|Publication number||US4654034 A|
|Application number||US 06/825,524|
|Publication date||Mar 31, 1987|
|Filing date||Feb 3, 1986|
|Priority date||Feb 3, 1986|
|Also published as||US4810248|
|Publication number||06825524, 825524, US 4654034 A, US 4654034A, US-A-4654034, US4654034 A, US4654034A|
|Inventors||Edwin J. Masters, Paul L. Ebaugh|
|Original Assignee||Masters Edwin J, Ebaugh Paul L|
|Export Citation||BiBTeX, EndNote, RefMan|
|Patent Citations (6), Non-Patent Citations (2), Referenced by (57), Classifications (7), Legal Events (8)|
|External Links: USPTO, USPTO Assignment, Espacenet|
This invention relates to improvements in caps for hypodermic needles and in particular to a safety cap for preventing needlesticks during recapping.
Hypodermic needles, for example those used for injections or for taking blood samples, are usually equipped with a removable cap that protects and helps keep the needle sterile. The cap is usually replaceable to cover the used, contaminated needle and prevent accidental needlesticks. However, accidental needlesticks during recapping have long been a problem. Because of tension, time pressure, or fatigue, needlesticks during recapping occur with alarming frequency despite frequent warnings to be careful, and they account for the majority of accidental needlesticks. Eliminating recapping will not solve the problem because the uncapped needle is so dangerous. Indeed, a large number of accidental needlesticks are caused by uncapped needles found in beds, on floors, or in garbage cans. Even where there is a no recapping policy, the needles are often recapped because of these dangers.
Accidental needlesticks are serious because they can spread disease, including hepatitis, venereal diseases, and of most recent concern: AIDS. A needlestick causes fear and anxiety in the victim. Both the victim and the patient may be subjected to a battery of expensive, time consuming tests. Accidental needlesticks during recapping can cost even a relatively small health care institution thousands of dollars annually. Even worse than the economic cost, however, is the transmission of disease.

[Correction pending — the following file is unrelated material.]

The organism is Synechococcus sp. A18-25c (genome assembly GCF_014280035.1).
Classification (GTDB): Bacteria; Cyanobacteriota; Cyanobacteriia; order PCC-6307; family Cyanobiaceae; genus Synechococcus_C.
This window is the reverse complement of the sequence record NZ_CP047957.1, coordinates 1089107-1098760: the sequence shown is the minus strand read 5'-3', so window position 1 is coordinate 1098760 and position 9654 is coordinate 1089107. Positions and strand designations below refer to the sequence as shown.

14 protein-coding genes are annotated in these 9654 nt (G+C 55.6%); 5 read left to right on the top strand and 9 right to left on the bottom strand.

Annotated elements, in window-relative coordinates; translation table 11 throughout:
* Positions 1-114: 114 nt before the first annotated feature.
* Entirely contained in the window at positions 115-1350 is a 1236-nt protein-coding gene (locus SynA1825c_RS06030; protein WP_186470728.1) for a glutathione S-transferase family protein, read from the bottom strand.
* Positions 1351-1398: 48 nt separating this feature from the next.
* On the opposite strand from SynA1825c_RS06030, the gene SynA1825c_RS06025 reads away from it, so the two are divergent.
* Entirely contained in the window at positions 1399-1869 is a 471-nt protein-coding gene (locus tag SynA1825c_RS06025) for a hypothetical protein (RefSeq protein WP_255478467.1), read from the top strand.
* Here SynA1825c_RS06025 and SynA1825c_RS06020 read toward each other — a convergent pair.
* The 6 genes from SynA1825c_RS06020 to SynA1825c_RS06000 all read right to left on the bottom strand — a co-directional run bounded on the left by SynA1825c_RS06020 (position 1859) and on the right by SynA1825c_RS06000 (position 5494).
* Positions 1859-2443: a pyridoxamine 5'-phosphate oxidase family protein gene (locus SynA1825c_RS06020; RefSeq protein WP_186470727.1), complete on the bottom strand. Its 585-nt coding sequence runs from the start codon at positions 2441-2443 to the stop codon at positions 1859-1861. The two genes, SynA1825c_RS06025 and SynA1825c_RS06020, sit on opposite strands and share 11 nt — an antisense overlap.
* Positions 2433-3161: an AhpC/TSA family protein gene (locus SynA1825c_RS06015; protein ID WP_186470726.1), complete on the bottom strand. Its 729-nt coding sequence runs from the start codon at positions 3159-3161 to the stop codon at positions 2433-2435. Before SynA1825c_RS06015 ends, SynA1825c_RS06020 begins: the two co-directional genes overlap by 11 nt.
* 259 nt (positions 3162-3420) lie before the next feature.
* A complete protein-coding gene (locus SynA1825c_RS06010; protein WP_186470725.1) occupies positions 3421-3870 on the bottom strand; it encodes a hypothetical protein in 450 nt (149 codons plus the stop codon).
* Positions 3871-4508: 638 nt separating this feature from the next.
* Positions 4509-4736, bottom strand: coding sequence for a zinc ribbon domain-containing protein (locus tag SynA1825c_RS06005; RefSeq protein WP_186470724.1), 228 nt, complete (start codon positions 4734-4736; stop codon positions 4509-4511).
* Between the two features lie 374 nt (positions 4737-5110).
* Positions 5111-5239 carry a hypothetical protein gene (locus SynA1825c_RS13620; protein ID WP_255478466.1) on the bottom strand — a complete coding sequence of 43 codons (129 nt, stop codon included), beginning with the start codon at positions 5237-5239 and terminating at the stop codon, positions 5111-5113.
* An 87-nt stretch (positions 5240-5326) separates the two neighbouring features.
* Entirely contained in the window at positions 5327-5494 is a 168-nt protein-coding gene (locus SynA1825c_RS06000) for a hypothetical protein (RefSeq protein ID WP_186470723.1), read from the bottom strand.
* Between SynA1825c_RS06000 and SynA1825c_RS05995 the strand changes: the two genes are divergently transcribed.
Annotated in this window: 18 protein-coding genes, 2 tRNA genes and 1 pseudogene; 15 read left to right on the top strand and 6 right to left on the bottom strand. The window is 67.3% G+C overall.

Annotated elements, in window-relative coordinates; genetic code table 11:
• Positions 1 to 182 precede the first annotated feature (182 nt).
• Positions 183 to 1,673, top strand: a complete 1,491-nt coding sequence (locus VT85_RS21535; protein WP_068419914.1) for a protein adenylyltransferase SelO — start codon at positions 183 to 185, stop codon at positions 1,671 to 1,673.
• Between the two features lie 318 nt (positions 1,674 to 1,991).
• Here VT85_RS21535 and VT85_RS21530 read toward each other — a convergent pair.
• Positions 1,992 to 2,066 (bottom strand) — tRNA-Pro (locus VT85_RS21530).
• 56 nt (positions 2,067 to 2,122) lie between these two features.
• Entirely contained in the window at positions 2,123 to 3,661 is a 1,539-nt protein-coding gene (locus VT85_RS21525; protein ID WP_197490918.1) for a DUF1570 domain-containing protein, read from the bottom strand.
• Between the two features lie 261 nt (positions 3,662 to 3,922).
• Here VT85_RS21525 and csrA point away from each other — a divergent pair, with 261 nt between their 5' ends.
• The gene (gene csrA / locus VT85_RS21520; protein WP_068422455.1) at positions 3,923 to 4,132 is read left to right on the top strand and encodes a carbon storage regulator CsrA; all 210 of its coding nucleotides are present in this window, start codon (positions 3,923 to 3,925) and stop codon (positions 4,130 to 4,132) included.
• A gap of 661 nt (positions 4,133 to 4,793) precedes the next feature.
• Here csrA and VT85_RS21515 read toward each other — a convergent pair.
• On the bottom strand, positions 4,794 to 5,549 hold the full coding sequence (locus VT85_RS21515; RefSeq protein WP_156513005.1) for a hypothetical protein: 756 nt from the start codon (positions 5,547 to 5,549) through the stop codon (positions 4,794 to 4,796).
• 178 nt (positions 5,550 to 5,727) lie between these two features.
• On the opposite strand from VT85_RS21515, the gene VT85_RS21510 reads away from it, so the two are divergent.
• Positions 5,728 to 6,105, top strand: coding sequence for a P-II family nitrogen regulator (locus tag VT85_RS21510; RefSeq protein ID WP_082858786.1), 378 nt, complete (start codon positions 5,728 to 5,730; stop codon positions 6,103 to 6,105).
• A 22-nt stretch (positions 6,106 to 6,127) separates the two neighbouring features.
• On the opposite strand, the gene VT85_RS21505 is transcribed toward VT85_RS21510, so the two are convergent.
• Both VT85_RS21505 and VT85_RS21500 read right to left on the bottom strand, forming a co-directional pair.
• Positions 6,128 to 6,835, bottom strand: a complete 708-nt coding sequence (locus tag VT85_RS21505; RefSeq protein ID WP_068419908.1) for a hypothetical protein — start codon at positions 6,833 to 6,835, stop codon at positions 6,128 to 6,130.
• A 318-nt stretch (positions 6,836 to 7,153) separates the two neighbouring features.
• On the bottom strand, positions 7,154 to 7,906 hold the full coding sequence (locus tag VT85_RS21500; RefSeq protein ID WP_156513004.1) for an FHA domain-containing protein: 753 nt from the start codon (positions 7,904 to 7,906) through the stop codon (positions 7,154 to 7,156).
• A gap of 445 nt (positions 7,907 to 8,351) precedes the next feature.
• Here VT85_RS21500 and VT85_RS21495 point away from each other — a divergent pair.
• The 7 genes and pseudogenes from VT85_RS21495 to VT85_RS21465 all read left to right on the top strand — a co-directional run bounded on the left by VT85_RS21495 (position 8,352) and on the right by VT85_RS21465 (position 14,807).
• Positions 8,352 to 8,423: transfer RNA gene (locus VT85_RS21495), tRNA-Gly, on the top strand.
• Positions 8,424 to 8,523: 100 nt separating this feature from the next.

For example, the victim of a needlestick from a needle contaminated by an AIDS patient must be repetitively tested for several months after the accident. It is documented that after such a needlestick, the victim may test positive for exposure to the AIDS virus, even if the disease is not contracted. A positive test would cause great fear and anxiety in the victim, would seriously disrupt the victim's personal life, and might even end the victim's ability to work in health care.
Despite the very serious nature of the problem, and the severity of the consequences, the problem has persisted for many years without any satisfactory solution. Various sheaths that can be slid down over the needle after use have been patented, for example those disclosed in U.S. Pat. No. 4,425,120, U.S. Pat. No. 3,780,734, and U.S. Pat. No. 2,571,654. However, these devices were too complicated and too difficult and expensive to manufacture, and have never been widely available.
A recent article Sumner, "Needlecaps to Prevent Needlestick Injuries", INFECTION CONTROL (1985) Vol. 6, No. 12. p. 495, discusses the needlestick problem and discloses a needlecap with a small, wide angle funnel surrounding the cap opening. This funnel acts as both a guide and a shield. However, inventors have found this to be only a partial solution to the very serious problem at hand. No one before the inventors has recognized the importance of spacing the user's fingers from the opening in the cap. Thus, simply enlarging the cap opening as suggested in the article is no doubt helpful in reducing needlesticks, it does not recognize the importance of spacing the user's fingers from the dangerous area adjacent the cap opening, nor does it provide any structure for accomplishing this important function.